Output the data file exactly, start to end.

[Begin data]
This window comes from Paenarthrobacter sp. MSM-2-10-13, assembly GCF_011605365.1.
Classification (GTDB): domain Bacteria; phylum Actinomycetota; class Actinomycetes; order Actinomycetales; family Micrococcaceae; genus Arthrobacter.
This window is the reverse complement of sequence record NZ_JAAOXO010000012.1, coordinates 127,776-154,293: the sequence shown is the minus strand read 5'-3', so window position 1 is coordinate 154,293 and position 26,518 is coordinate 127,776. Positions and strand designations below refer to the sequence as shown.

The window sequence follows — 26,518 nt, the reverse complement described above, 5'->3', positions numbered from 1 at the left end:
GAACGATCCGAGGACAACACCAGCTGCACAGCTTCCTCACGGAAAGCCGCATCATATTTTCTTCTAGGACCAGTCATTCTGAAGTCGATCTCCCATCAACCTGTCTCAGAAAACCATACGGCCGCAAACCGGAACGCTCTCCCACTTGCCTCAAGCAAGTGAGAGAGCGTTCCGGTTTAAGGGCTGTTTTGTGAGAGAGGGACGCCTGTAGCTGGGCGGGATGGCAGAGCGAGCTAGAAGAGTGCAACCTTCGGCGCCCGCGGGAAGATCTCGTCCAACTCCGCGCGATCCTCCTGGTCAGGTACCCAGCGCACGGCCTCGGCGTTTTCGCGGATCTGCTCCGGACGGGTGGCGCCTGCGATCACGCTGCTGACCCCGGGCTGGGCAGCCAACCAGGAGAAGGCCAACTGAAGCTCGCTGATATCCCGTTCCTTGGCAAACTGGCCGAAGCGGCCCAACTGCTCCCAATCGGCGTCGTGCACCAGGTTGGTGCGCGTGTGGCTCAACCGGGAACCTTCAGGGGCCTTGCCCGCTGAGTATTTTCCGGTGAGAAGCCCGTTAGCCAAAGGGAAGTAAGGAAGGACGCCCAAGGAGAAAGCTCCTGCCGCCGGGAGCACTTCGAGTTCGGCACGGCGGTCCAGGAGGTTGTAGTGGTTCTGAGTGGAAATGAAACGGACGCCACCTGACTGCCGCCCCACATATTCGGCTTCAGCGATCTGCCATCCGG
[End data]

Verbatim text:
This window comes from Paenarthrobacter sp. MSM-2-10-13, assembly GCF_011605365.1.
Classification (GTDB): domain Bacteria; phylum Actinomycetota; class Actinomycetes; order Actinomycetales; family Micrococcaceae; genus Arthrobacter.
This window is the reverse complement of sequence record NZ_JAAOXO010000012.1, coordinates 127,776-154,293: the sequence shown is the minus strand read 5'-3', so window position 1 is coordinate 154,293 and position 26,518 is coordinate 127,776. Positions and strand designations below refer to the sequence as shown.

The window sequence follows — 26,518 nt, the reverse complement described above, 5'->3', positions numbered from 1 at the left end:
GAACGATCCGAGGACAACACCAGCTGCACAGCTTCCTCACGGAAAGCCGCATCATATTTTCTTCTAGGACCAGTCATTCTGAAGTCGATCTCCCATCAACCTGTCTCAGAAAACCATACGGCCGCAAACCGGAACGCTCTCCCACTTGCCTCAAGCAAGTGAGAGAGCGTTCCGGTTTAAGGGCTGTTTTGTGAGAGAGGGACGCCTGTAGCTGGGCGGGATGGCAGAGCGAGCTAGAAGAGTGCAACCTTCGGCGCCCGCGGGAAGATCTCGTCCAACTCCGCGCGATCCTCCTGGTCAGGTACCCAGCGCACGGCCTCGGCGTTTTCGCGGATCTGCTCCGGACGGGTGGCGCCTGCGATCACGCTGCTGACCCCGGGCTGGGCAGCCAACCAGGAGAAGGCCAACTGAAGCTCGCTGATATCCCGTTCCTTGGCAAACTGGCCGAAGCGGCCCAACTGCTCCCAATCGGCGTCGTGCACCAGGTTGGTGCGCGTGTGGCTCAACCGGGAACCTTCAGGGGCCTTGCCCGCTGAGTATTTTCCGGTGAGAAGCCCGTTAGCCAAAGGGAAGTAAGGAAGGACGCCCAAGGAGAAAGCTCCTGCCGCCGGGAGCACTTCGAGTTCGGCACGGCGGTCCAGGAGGTTGTAGTGGTTCTGAGTGGAAATGAAACGGACGCCACCTGACTGCCGCCCCACATATTCGGCTTCAGCGATCTGCCATCCGG